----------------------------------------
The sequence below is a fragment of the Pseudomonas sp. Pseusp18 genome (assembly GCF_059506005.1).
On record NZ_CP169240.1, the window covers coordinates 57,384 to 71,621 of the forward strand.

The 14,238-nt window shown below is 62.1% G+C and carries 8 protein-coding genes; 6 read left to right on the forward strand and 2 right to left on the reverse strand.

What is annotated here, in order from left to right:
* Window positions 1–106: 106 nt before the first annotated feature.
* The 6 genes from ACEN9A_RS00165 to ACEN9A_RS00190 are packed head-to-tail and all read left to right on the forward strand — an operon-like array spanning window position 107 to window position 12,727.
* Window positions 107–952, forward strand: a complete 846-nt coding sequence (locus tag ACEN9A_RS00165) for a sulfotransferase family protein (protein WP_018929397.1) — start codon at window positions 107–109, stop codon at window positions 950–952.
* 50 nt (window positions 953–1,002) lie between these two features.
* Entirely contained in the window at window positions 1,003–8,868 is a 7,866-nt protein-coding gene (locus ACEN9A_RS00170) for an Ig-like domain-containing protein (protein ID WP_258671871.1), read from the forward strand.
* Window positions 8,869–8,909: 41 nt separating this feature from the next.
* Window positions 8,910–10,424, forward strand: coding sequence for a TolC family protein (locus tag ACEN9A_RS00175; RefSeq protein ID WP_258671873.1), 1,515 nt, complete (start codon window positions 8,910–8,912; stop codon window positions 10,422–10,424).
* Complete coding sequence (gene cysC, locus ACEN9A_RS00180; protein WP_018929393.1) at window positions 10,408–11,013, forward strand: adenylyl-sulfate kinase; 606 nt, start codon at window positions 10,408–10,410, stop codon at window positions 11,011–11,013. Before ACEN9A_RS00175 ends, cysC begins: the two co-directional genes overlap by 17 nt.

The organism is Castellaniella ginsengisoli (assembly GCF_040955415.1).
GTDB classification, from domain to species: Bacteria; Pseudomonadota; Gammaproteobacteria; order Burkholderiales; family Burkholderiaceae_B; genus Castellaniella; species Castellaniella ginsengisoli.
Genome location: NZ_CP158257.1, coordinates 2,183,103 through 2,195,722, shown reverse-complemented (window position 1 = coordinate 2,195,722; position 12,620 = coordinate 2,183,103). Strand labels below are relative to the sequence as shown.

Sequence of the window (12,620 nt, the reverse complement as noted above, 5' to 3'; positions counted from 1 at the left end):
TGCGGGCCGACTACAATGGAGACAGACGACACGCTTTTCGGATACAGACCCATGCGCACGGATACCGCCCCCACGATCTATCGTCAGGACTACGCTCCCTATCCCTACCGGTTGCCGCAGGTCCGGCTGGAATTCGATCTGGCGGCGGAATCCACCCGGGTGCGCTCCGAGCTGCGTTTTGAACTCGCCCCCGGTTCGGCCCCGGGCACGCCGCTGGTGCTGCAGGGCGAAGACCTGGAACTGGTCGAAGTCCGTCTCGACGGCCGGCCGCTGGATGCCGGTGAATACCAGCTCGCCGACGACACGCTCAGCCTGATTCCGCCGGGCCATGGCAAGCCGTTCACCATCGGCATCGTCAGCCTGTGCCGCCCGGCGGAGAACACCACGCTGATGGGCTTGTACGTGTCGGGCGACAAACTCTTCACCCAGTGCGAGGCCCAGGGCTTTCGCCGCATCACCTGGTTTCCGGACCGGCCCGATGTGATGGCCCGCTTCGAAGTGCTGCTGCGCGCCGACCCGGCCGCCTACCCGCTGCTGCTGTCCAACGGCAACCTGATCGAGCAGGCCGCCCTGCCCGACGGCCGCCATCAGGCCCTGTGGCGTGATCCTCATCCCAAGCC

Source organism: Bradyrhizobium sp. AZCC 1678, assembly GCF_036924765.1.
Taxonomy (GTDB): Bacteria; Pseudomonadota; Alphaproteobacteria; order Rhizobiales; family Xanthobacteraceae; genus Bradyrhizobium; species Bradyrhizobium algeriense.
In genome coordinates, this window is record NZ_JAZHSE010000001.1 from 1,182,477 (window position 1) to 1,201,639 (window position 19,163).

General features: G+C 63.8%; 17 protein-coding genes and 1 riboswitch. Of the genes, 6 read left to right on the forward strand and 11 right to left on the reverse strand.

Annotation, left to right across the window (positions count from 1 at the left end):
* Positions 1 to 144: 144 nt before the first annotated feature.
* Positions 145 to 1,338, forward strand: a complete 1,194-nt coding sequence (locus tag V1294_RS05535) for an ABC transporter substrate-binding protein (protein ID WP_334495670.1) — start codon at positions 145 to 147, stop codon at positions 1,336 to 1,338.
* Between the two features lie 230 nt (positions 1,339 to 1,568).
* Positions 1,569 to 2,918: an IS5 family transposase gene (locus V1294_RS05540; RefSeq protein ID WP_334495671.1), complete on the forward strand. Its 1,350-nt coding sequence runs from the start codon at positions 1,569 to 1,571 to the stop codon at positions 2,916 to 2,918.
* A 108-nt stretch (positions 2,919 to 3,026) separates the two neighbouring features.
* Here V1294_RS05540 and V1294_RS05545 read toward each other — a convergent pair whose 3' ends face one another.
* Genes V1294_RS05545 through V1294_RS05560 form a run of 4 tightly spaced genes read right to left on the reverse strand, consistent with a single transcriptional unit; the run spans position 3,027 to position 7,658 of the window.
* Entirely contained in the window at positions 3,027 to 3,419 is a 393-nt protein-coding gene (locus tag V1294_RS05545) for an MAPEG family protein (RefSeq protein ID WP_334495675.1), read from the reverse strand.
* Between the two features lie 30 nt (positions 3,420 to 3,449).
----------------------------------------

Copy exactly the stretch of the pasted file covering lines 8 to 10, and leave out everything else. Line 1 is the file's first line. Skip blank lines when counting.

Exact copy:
* 50 nt (window positions 953–1,002) lie between these two features.
* Entirely contained in the window at window positions 1,003–8,868 is a 7,866-nt protein-coding gene (locus ACEN9A_RS00170) for an Ig-like domain-containing protein (protein ID WP_258671871.1), read from the forward strand.
* Window positions 8,869–8,909: 41 nt separating this feature from the next.